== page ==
Camino Portugués: Pontevedra-Caldas de Reis |

Back in October I walked from Porriño to Redondela, on the Camino Portugués with a large group organised by the Asociación de Amigos del Camino Portugués (details about that stage here). I skipped the next 2 domingos (Sundays) because I had already walked those stages.

I walked Redondela-Pontevedra in 2020, right before the confinamiento (lockdown). And I have walked Pontevedra-Caldas de Reis twice now. Both times in julio (July), a year apart. It is my little contribution to the Luz del Camino project.

 

The first time I walked the Pontevedra-Caldas de Reis stage of the Camino Portugués was in 2020. I was part of a small group of 5 pilgrims, so I wasn’t alone. But it was a very lonely experience: there were no other pilgrims around and everything was closed.

The second time was in julio 2021. Again, I was part of a small group. But it was a very different experience. This time around, there were lots of other pilgrims walking too (mostly españoles but other nationalities too). Bars and cafés were open for business. The Camino felt alive again.

 

Peregrina Pontevedra

We had a very hot day in 2020, so we left at 6.00am, in the dark.

This time around, the weather forecast was not as hot. There was no need to start so early.

We left from the Peregrina Church in Pontevedra at 7.30am.

We crossed the bridge, and once out of Pontevedra and Lérez we met the first pilgrims of the day. It was a group of cinco polacos (5 Polish people) who wrote a message on the notebook that travels inside the mochila de la luz.

After Alba, I noticed an improvement on the route. There was a stretch where pilgrims had to walk on the side of the carretera (road). They’ve now added a new pedestrian path away from the road. Much safer than before.

 

Meeting other pilgrims

And then we crossed the road and quickly got to one of my favourite parts of this stage, a beautiful forest area. We met several other pilgrims here.

One of them was a Spanish woman who was walking from Tui by herself. She had wanted to walk the Camino for a while but could never find the right time. A few weeks before we met she found out she was embarazada (false friend alert! This means pregnant, not embarrassed). And she thought that she probably wouldn’t be able to walk for a long time if she waited until the baby was born. So, she packed a few things, got her partner to drop her in Tui and started walking.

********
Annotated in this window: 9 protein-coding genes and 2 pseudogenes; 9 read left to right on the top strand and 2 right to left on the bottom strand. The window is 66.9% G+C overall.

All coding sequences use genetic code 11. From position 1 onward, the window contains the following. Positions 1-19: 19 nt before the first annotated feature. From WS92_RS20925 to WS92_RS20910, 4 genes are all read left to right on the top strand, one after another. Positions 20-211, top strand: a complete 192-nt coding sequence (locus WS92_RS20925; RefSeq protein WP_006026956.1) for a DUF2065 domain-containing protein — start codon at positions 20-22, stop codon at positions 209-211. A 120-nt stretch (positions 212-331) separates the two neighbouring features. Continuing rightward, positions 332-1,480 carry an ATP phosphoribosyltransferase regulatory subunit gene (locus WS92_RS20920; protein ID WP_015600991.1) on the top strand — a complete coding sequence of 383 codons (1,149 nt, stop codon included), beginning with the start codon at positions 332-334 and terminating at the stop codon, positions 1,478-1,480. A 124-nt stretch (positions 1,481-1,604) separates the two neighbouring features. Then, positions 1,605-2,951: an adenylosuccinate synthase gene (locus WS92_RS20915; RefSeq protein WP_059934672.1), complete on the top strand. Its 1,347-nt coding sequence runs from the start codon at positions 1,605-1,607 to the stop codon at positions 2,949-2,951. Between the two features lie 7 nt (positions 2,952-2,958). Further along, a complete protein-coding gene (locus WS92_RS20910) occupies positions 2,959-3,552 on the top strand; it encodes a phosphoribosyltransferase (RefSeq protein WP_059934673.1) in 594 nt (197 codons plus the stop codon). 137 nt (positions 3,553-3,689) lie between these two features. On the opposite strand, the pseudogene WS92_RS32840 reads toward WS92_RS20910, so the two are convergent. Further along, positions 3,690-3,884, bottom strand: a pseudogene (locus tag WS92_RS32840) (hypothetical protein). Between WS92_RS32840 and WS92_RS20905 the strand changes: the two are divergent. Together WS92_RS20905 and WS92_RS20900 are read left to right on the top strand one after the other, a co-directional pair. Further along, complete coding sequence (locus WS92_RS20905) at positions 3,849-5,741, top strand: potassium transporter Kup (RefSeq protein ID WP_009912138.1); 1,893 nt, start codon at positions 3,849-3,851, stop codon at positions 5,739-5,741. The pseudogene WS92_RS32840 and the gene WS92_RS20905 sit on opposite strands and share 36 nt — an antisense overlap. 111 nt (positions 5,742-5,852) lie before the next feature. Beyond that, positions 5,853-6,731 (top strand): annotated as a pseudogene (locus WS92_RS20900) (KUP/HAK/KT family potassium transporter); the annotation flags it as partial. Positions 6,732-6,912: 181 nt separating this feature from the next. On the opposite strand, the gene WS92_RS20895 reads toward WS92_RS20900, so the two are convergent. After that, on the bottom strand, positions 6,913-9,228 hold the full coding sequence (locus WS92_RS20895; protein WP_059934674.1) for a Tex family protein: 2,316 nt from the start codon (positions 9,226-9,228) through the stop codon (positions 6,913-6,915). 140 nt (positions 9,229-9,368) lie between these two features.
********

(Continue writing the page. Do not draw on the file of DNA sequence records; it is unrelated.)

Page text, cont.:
We ended up walking together most of the rest of the stage and talking about all sorts of things. We got along quite well and the conversation kept flowing naturally.

Roughly halfway to Caldas we took a café con leche break. The place where we stopped was so busy! Full of pilgrims. So different from 2020.

 

 After the break, we kept walking through bosques (forests) and aldeas (villages)… and meeting more pilgrims. Not what I’m used to. I know the July 2020 experience was kind of extreme, with everything closed and no pilgrims at all. But I must say I wasn’t used to meeting so many other pilgrims on the Camino. It actually felt crowded at times, especially coming out of a strict lockdown and over a year of so many restrictions and not socialising that much.

 

When the Camino joins the busy N-550 road (5 or 6km before Caldas de Reis), I recommend you cross it and take the short detour to “Parque Natural Río Barosa”. It’s a beautiful place with waterfalls and old watermills. There’s a picnic area there. It’s a popular spot for the locals to go for the day. It’s about 500m off the Camino, but it’s well worth it. That’s what we did again, although our stop was shorter than the previous year.

And before we knew it, we were in Caldas and we all went our separate ways. Somehow I lost sight of my new friend and couldn’t find her again. I would have liked to say goodbye and wish her luck with the rest of her Camino and with her pregnancy too. No pudo ser (it couldn’t be).

 

* Caldas de Reis and Caldas are the same place. Caldas de Reis is the official name of the town, but we usually refer to it as just Caldas.